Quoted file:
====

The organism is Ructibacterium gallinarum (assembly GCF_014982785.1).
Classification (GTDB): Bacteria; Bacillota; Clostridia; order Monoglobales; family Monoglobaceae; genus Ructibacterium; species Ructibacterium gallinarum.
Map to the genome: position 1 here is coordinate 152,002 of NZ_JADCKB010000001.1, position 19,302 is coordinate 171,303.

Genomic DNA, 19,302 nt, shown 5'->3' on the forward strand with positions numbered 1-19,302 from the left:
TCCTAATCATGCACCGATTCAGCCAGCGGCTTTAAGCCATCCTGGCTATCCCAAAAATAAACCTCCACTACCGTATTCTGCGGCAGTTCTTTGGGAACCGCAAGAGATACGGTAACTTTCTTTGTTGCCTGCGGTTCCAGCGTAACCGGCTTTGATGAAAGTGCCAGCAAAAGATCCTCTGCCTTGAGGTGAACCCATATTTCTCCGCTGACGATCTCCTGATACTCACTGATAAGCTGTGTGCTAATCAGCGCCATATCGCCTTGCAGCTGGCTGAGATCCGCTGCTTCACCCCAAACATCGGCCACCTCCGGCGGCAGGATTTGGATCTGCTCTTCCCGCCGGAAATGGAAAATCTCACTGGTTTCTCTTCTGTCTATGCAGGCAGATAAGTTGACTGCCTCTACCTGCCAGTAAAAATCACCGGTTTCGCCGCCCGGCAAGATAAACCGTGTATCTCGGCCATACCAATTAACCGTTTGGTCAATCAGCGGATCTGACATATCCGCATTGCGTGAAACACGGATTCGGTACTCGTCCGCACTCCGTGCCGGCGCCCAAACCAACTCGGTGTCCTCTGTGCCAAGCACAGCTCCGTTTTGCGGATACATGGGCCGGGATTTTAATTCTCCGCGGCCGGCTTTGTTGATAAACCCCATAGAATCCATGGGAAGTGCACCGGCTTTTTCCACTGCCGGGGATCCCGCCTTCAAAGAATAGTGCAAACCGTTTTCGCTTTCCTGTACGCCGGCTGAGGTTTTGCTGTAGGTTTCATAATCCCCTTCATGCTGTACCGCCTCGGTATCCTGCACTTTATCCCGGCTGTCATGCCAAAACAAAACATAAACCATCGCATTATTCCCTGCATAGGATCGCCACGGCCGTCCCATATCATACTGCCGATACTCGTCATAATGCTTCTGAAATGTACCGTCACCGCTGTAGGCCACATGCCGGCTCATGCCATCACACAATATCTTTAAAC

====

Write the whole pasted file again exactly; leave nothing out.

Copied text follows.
The organism is Ructibacterium gallinarum (assembly GCF_014982785.1).
Classification (GTDB): Bacteria; Bacillota; Clostridia; order Monoglobales; family Monoglobaceae; genus Ructibacterium; species Ructibacterium gallinarum.
Map to the genome: position 1 here is coordinate 152,002 of NZ_JADCKB010000001.1, position 19,302 is coordinate 171,303.

Genomic DNA, 19,302 nt, shown 5'->3' on the forward strand with positions numbered 1-19,302 from the left:
TCCTAATCATGCACCGATTCAGCCAGCGGCTTTAAGCCATCCTGGCTATCCCAAAAATAAACCTCCACTACCGTATTCTGCGGCAGTTCTTTGGGAACCGCAAGAGATACGGTAACTTTCTTTGTTGCCTGCGGTTCCAGCGTAACCGGCTTTGATGAAAGTGCCAGCAAAAGATCCTCTGCCTTGAGGTGAACCCATATTTCTCCGCTGACGATCTCCTGATACTCACTGATAAGCTGTGTGCTAATCAGCGCCATATCGCCTTGCAGCTGGCTGAGATCCGCTGCTTCACCCCAAACATCGGCCACCTCCGGCGGCAGGATTTGGATCTGCTCTTCCCGCCGGAAATGGAAAATCTCACTGGTTTCTCTTCTGTCTATGCAGGCAGATAAGTTGACTGCCTCTACCTGCCAGTAAAAATCACCGGTTTCGCCGCCCGGCAAGATAAACCGTGTATCTCGGCCATACCAATTAACCGTTTGGTCAATCAGCGGATCTGACATATCCGCATTGCGTGAAACACGGATTCGGTACTCGTCCGCACTCCGTGCCGGCGCCCAAACCAACTCGGTGTCCTCTGTGCCAAGCACAGCTCCGTTTTGCGGATACATGGGCCGGGATTTTAATTCTCCGCGGCCGGCTTTGTTGATAAACCCCATAGAATCCATGGGAAGTGCACCGGCTTTTTCCACTGCCGGGGATCCCGCCTTCAAAGAATAGTGCAAACCGTTTTCGCTTTCCTGTACGCCGGCTGAGGTTTTGCTGTAGGTTTCATAATCCCCTTCATGCTGTACCGCCTCGGTATCCTGCACTTTATCCCGGCTGTCATGCCAAAACAAAACATAAACCATCGCATTATTCCCTGCATAGGATCGCCACGGCCGTCCCATATCATACTGCCGATACTCGTCATAATGCTTCTGAAATGTACCGTCACCGCTGTAGGCCACATGCCGGCTCATGCCATCACACAATATCTTTAAAC